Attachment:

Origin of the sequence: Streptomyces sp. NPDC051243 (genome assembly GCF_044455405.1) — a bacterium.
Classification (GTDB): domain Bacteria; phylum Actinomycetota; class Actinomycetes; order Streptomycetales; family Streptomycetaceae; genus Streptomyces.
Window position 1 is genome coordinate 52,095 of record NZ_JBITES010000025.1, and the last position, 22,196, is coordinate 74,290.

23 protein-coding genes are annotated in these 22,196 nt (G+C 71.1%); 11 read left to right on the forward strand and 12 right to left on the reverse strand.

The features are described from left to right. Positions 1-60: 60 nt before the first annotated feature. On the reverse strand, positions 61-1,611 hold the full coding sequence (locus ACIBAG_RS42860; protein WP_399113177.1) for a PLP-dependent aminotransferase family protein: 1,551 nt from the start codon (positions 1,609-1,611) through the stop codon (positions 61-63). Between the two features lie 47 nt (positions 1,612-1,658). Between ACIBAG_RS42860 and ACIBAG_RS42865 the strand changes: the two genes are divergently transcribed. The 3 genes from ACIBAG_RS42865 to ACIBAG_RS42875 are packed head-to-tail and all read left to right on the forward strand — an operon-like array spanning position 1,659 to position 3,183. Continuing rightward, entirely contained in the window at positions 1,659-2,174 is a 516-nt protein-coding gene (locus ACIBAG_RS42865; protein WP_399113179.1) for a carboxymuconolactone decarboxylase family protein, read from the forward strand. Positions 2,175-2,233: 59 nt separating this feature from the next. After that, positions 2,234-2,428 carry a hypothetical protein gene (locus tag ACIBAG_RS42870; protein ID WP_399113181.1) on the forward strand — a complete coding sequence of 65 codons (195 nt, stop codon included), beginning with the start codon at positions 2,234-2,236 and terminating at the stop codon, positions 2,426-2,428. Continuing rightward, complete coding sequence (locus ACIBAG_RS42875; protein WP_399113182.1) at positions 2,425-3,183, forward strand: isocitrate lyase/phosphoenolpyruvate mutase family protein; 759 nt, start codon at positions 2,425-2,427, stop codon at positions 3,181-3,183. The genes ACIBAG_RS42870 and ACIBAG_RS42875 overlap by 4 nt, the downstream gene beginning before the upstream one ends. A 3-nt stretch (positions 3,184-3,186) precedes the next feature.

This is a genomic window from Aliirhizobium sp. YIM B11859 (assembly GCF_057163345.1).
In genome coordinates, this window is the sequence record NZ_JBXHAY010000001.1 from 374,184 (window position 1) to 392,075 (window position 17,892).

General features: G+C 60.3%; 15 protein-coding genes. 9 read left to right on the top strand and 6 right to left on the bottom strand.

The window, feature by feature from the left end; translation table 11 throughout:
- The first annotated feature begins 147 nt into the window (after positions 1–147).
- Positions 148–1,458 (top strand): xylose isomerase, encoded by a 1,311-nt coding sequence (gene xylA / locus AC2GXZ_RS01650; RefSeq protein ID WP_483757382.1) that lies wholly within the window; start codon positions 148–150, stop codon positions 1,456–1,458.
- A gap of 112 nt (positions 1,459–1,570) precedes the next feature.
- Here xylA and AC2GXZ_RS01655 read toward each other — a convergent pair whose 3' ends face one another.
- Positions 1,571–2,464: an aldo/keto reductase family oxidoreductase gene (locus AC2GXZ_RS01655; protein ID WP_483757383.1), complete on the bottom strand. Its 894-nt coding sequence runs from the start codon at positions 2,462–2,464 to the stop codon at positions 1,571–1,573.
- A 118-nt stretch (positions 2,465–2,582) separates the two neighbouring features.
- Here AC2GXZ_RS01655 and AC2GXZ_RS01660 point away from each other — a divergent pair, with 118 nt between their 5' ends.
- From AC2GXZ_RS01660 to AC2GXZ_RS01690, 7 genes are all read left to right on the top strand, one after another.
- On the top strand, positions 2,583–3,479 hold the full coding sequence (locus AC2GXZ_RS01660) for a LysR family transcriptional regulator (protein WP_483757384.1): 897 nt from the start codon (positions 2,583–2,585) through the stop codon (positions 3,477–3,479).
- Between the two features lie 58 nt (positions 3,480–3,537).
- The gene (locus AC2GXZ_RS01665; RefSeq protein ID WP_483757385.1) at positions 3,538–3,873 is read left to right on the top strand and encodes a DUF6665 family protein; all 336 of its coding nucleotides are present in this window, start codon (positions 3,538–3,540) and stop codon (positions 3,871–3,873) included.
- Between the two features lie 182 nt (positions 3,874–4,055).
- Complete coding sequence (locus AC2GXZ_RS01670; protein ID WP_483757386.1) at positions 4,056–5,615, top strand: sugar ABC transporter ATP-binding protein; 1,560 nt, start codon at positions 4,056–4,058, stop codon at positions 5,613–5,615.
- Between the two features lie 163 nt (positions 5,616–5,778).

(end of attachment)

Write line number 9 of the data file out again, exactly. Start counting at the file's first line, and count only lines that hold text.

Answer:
The window, feature by feature from the left end; translation table 11 throughout: